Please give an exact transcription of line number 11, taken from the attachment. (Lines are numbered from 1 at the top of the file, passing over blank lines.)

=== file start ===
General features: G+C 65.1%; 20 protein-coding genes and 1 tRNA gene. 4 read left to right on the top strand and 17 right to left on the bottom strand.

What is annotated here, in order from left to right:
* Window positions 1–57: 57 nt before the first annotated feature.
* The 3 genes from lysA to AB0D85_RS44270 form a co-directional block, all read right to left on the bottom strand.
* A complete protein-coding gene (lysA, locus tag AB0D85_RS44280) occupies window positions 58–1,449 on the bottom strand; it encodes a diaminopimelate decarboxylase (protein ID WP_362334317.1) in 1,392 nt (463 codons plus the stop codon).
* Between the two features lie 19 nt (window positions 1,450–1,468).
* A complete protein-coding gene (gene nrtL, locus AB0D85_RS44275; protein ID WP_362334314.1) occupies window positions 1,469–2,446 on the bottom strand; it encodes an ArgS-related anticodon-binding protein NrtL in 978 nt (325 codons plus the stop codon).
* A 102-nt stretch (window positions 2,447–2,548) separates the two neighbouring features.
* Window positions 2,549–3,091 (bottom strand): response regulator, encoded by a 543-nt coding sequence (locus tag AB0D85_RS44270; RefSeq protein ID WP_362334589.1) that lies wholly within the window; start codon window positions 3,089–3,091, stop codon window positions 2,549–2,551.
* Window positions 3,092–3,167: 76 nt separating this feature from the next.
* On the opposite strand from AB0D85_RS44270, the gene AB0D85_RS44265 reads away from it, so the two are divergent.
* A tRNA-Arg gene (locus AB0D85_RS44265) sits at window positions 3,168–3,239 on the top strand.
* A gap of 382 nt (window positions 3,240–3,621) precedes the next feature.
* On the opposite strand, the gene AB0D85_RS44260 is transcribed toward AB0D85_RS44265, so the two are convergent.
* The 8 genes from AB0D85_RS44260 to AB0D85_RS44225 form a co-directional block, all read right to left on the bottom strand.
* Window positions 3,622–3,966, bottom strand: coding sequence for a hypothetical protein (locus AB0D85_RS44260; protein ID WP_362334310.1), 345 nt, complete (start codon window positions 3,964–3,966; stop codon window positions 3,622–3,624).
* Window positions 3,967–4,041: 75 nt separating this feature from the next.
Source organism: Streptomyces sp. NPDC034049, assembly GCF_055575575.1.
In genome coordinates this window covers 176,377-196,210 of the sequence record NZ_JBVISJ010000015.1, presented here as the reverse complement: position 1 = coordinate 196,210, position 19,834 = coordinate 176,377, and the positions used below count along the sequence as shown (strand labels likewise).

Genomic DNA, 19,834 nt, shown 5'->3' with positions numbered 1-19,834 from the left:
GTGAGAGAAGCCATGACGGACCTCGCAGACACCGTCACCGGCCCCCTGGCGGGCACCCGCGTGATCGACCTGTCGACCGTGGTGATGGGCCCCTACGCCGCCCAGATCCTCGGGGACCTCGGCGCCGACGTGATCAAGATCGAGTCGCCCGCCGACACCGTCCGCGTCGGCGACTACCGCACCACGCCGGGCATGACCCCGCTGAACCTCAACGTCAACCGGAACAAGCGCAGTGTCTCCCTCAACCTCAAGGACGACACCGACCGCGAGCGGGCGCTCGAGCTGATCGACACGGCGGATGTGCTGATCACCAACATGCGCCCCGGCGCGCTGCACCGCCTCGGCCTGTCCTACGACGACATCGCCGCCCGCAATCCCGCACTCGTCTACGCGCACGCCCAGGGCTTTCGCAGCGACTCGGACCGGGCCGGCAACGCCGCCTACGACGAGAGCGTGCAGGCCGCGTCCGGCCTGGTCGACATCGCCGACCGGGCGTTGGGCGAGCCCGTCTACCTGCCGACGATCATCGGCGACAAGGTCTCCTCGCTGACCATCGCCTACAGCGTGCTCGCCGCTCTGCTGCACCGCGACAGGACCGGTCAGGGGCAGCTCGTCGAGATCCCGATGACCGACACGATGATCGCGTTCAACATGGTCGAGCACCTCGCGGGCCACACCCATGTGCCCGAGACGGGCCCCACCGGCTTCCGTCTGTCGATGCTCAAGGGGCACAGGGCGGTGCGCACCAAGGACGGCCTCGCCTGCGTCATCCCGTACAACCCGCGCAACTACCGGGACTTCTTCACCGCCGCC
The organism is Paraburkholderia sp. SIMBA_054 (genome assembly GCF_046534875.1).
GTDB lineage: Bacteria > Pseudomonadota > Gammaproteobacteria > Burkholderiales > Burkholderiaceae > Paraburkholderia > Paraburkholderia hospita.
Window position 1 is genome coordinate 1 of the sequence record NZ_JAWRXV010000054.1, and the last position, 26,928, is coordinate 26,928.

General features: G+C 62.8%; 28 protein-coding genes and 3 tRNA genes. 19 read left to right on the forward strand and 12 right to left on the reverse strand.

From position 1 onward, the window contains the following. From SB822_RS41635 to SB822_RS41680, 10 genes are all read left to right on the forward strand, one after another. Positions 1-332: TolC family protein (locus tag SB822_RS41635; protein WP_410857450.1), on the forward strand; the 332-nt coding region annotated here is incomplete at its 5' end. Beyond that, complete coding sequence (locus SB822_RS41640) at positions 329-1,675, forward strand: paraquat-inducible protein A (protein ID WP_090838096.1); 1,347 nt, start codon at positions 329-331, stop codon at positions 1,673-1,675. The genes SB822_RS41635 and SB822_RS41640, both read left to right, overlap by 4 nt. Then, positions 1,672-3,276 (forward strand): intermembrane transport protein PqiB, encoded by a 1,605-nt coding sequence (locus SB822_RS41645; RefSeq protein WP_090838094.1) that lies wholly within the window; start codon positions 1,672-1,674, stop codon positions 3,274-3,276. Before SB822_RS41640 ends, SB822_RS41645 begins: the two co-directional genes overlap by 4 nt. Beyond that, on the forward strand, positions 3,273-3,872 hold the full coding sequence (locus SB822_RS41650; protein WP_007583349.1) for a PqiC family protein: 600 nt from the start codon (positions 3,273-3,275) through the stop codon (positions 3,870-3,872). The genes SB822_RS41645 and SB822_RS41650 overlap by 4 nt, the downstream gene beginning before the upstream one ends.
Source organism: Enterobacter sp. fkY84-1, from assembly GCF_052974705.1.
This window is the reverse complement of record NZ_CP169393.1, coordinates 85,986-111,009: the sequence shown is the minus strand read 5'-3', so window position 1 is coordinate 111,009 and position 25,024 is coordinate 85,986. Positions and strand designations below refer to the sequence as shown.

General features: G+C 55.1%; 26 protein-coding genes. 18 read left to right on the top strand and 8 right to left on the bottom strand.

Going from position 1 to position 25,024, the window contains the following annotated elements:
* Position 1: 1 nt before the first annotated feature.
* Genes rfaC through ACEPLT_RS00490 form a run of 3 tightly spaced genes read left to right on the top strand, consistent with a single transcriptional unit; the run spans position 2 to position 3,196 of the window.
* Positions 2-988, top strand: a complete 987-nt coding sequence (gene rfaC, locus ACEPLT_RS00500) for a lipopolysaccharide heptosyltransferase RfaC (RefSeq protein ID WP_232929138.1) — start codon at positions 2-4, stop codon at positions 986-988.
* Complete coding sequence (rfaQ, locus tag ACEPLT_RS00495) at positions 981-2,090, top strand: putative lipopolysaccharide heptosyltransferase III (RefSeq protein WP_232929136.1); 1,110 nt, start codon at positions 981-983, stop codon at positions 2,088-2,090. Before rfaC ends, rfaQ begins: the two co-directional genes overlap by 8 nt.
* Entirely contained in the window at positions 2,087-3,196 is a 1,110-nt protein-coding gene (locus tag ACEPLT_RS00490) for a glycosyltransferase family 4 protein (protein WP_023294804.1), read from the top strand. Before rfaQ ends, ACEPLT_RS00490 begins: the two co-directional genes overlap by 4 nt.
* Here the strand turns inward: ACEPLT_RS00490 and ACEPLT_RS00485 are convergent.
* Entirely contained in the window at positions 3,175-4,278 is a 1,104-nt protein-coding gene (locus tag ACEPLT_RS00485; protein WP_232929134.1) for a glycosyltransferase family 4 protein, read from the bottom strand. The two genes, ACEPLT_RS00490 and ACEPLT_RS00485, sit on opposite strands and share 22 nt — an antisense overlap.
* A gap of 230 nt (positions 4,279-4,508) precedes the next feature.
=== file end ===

* On the opposite strand from AB0D85_RS44270, the gene AB0D85_RS44265 reads away from it, so the two are divergent.